India has failed to secure the extradition of a UK-based activist it claimed was a key player in a plot by Sikh extremists to murder the chief minister of India’s Punjab region.
Kuldeep Singh was arrested in the UK in 2019 and accused of conspiring with members of the Khalistan Zindabad Force to carry out gun and bomb attacks targeting the region’s leaders as part of the group’s aim to create a Sikh homeland.
He was said by the Indian authorities to be a UK-based middleman with contacts in India, Pakistan and Belgium for the organisation, which in 2005 was listed as a terrorist organisation by the UK.
Indian prosecutors said the group was stockpiling weapons as part of a plan to attack Punjab’s chief minister, his deputy and other leaders.
The attacks were never carried out and India’s case for extradition relied on police interviews with two other accused men who named Mr Singh after they were arrested in India when the plot unravelled.
A British judge earlier this year ruled that the evidence of two men accused of the same crime could not be used to justify Mr Singh’s extradition. Two judges dismissed an appeal by the Indian authorities, in a ruling by the High Court in London published on Thursday.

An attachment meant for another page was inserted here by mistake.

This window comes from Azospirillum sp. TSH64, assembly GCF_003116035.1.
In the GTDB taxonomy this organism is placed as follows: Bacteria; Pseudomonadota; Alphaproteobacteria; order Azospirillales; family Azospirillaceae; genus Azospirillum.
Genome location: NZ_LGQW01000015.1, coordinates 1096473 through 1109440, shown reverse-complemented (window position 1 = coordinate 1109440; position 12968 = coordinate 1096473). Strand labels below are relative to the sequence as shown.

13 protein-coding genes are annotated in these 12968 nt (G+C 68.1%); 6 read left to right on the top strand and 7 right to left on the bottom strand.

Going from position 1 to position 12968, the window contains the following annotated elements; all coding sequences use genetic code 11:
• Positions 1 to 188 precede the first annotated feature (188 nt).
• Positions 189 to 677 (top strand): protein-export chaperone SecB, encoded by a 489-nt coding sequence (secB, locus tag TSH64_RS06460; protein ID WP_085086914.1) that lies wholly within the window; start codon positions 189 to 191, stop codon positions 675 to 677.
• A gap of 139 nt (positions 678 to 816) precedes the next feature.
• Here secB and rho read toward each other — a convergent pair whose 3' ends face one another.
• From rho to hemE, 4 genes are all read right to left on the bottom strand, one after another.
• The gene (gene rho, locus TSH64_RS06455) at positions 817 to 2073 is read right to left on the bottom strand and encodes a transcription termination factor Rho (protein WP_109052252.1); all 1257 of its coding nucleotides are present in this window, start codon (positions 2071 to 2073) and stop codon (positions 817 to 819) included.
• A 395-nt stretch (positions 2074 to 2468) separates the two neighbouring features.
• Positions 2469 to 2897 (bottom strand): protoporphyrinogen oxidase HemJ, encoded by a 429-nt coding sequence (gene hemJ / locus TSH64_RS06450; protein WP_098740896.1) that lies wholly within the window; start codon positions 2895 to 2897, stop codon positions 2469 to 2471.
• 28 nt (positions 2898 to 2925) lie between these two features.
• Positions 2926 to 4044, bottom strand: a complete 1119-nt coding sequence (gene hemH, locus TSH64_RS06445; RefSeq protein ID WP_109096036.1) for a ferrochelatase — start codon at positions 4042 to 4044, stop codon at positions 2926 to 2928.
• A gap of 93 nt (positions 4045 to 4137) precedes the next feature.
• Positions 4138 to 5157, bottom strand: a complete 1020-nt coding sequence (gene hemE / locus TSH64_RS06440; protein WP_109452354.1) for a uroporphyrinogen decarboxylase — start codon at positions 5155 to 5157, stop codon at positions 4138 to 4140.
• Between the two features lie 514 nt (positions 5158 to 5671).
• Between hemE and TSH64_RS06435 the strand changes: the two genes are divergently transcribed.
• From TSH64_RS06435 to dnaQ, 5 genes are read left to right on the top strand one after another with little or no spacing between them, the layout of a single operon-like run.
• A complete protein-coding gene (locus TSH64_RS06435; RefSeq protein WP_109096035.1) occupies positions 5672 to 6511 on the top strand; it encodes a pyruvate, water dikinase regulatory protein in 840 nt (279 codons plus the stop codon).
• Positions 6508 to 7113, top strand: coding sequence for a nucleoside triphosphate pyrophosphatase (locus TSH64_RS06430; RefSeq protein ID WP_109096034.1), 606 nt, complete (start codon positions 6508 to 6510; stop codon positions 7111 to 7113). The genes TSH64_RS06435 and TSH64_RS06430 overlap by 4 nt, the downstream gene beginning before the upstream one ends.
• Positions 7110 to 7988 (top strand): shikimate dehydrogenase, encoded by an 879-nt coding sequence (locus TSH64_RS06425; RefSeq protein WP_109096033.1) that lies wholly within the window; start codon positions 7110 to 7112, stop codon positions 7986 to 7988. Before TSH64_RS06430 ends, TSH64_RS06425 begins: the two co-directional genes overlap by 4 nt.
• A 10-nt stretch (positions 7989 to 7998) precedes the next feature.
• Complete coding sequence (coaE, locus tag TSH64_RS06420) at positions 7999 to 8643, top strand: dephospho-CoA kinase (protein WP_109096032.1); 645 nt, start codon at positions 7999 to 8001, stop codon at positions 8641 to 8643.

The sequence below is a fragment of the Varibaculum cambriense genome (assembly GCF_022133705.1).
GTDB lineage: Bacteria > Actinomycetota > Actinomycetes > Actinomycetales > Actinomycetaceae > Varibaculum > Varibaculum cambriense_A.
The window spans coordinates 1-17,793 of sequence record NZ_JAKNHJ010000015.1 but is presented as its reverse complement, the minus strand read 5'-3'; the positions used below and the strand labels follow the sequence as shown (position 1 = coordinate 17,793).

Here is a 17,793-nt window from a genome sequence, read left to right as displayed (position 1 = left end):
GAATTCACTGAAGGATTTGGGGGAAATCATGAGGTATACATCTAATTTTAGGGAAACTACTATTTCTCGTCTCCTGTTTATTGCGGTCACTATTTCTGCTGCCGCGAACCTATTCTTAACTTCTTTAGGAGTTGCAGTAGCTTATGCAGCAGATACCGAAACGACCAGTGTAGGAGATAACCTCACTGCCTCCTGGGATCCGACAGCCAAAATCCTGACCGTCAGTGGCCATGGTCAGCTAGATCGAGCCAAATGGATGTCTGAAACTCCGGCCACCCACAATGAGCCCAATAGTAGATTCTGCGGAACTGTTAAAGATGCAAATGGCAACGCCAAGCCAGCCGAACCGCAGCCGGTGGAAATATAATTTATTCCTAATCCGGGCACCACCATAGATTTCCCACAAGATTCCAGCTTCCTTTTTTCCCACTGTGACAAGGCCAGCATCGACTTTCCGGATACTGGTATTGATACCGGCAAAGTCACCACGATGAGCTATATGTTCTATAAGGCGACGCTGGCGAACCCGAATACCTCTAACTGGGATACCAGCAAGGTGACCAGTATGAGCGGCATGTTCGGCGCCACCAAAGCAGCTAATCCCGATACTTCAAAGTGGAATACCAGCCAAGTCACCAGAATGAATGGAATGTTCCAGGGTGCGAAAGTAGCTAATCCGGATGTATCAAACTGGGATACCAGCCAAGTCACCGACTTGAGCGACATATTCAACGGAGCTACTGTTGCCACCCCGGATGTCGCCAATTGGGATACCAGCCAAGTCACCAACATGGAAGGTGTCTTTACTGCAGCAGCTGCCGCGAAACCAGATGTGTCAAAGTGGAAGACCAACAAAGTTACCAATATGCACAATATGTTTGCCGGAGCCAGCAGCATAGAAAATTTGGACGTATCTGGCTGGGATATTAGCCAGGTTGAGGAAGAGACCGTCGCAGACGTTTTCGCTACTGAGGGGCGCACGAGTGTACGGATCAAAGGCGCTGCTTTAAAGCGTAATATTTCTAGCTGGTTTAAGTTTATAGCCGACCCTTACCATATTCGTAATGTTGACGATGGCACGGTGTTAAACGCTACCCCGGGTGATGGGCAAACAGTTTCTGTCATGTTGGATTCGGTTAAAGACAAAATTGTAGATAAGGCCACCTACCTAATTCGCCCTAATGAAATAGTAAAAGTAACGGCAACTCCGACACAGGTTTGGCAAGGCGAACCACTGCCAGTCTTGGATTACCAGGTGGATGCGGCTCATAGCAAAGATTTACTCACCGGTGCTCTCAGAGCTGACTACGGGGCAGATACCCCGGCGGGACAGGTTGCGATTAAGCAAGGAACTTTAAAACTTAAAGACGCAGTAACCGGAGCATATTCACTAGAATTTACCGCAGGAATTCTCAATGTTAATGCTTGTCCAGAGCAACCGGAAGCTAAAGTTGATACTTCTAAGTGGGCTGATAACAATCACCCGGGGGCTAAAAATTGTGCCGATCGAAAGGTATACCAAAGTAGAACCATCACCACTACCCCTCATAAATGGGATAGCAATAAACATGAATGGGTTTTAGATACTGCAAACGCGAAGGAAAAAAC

The court was told that Mr Singh entered the UK illegally in 2005 and stayed under the radar for more than eight years before embarking on a series of unsuccessful claims to remain in Britain. He was awaiting the result of an asylum claim last year, according to court documents.
The failure is the latest in a long string of failures by the Indian authorities that has allowed the UK to become a key destination of choice for Indian fugitives from justice.
The Indian authorities were successful in persuading British judges to extradite high-profile businessmen – such as jeweller Nirav Modi and airline tycoon Vijay Mallya. But those cases – which are subject to legal challenges – have obscured three decades of predominantly failed efforts since an agreement was signed in 1992.
“The judgment in the Kuldeep Singh extradition case shows profound lack of professionalism on the part of investigating agencies in India,” said Danish Khan, a historian and journalist in London, who has written a book charting India’s unsuccessful extradition efforts.
“Singh faced very serious charges of involvement in terrorism and planning to assassinate senior politicians, but the evidence produced in the English courts were just summaries of what co-accused told a police officer.”
The armed fight for a state of Khalistan – which its advocates say would be formed from the Punjab region straddling the border between India and Pakistan – reached its height in the 1980s.
It culminated in the assassination of prime minister Indira Gandhi by two of her Sikh bodyguards in reprisal for the storming by Indian troops of the Golden Temple of Amritsar, the most holy place for Sikhs. Thousands were killed in the subsequent crackdown.